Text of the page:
Friday, June 15, 2007

She lost her job because she used openoffice



One of my friends (let's call her Alice) got her first computer recently. She had just joined a interior design company, and wanted to make her life easy by learning "office software". I asked her to be specific. She said she wants to learn "Microsoft".

"She wants to learn Microsoft"?

I made some alphabetical calculations in my mind and came up with "Do you mean Microsoft Office? Like Word, PowerPoint, Excel etc?". She promptly nodded in affirmative.

I asked her budget, and quickly came the answer "Can I get it for free?"

Being an open source enthusiast, I said "Well, if you don't mind using office software by another company, you can get it for free".

I wanted to tell her what open source is, and how can she benefit from it. But it appeared that she was just itching to get the download link. I downloaded openoffice.org, and burned a CD for her.

She went back and installed her brand new "office software", and started learning on her own. Smart lady!

After about 10 days, she calls me, crying on the phone "You know what... (sob) these damned people (sob)... they took my job (sob)... I'm fired (sob)... because my presentation didn't open (sob)..."

It took me some time to calm her down, and soon figured out what happened:

She had to work on an important presentation due on Monday. So she thought she'd work on it during the weekend at home. She used openoffice to make the presentation, saved it with her name (alice.odp), and took it along on Monday. She arrives in the office at 9am and everyone is waiting for her to make the presentation. She plugs in her USB drive in the computer confidently, double clicks the file, and the computer says "Windows doesn't know how to open this file. Choose another program from the list".

She chose Microsoft PowerPoint from the list, but the presentation won't open. PowerPoint says it's not a presentation at all! Her technical superviser tried to help, but even he had no idea how to open .odp files. Smarty also tried changing the extension to .ppt but it didn't work.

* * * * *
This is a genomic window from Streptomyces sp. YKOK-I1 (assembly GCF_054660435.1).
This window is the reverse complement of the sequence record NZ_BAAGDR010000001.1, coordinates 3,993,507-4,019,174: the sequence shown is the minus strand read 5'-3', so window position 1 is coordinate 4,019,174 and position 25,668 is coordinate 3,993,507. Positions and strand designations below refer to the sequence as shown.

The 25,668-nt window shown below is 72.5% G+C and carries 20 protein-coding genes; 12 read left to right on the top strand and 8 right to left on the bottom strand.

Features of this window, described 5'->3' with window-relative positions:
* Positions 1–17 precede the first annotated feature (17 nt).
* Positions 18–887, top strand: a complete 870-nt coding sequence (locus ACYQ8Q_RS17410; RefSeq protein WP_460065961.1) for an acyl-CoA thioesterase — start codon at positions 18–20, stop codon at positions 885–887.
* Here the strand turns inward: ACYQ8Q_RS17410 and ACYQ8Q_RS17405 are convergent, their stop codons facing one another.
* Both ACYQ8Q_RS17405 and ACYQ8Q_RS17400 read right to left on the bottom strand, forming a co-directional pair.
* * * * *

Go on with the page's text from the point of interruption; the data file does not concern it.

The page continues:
Her boss was infuriated because it was a very very important business presentation, it wasn't working, and the client left. Alice was fired immediately.

Now I'll think not twice, but thrice before advocating open source software to noobs like Alice.

I still feel confused, shocked, and guilty.

Who is to blame for this?

Myself?
Alice?
Openoffice.org?
Her boss?
Microsoft??

I think all of the above.

3 comments:

Matt said...

Blame... well, if you want to blame the cause, then it is likely proprietary software such as MS office and the bone-head companies that force their use that are to blame.

Fault... Who's? Well this one is a bit touchier. Truthfully it is your friends fault... if it was THIS important than the price of the office software should have not been as big of an issue. Also, if it were THIS important she could have simply read the 'save formats' that she was presented with when saving the ppt... I know that is a hard thing to swallow, but just about anyone who has saved anything on a computer knows the term 'format' - she should have made sure she was saving it in the right format...

Who is not to blame? Open Office, you, and her company are not to blame. In the end, when you use any software, short of technical faults and errors, the responsibilities fall to the end user.

Anonymous said...

The boss is an a**. Firing someone for making an honest mistake is just plane stupid. He/she obviously rules by fear and the woman who got fired is far better off finding another job somewhere else. Who wants to work for such a boss anyway.
It's akin to fundamentalists wanting to lynch people for minor offenses.... "she had sex before marriage!...off with her head!" etc etc. ad nauseum.

Harsh Shah said...

Well, I had a similar experience once. My wife's computer was broken, and she made a presentation for her final class project on my computer, which had office 2007 installed. She couldn't open the presentation in the class and was in trouble. Fortunately, the professor allowed her to make the presentation next week. But the point is, be very careful when advising noobs. At least advise them to run it by you if it's a very important task like job or class presentations.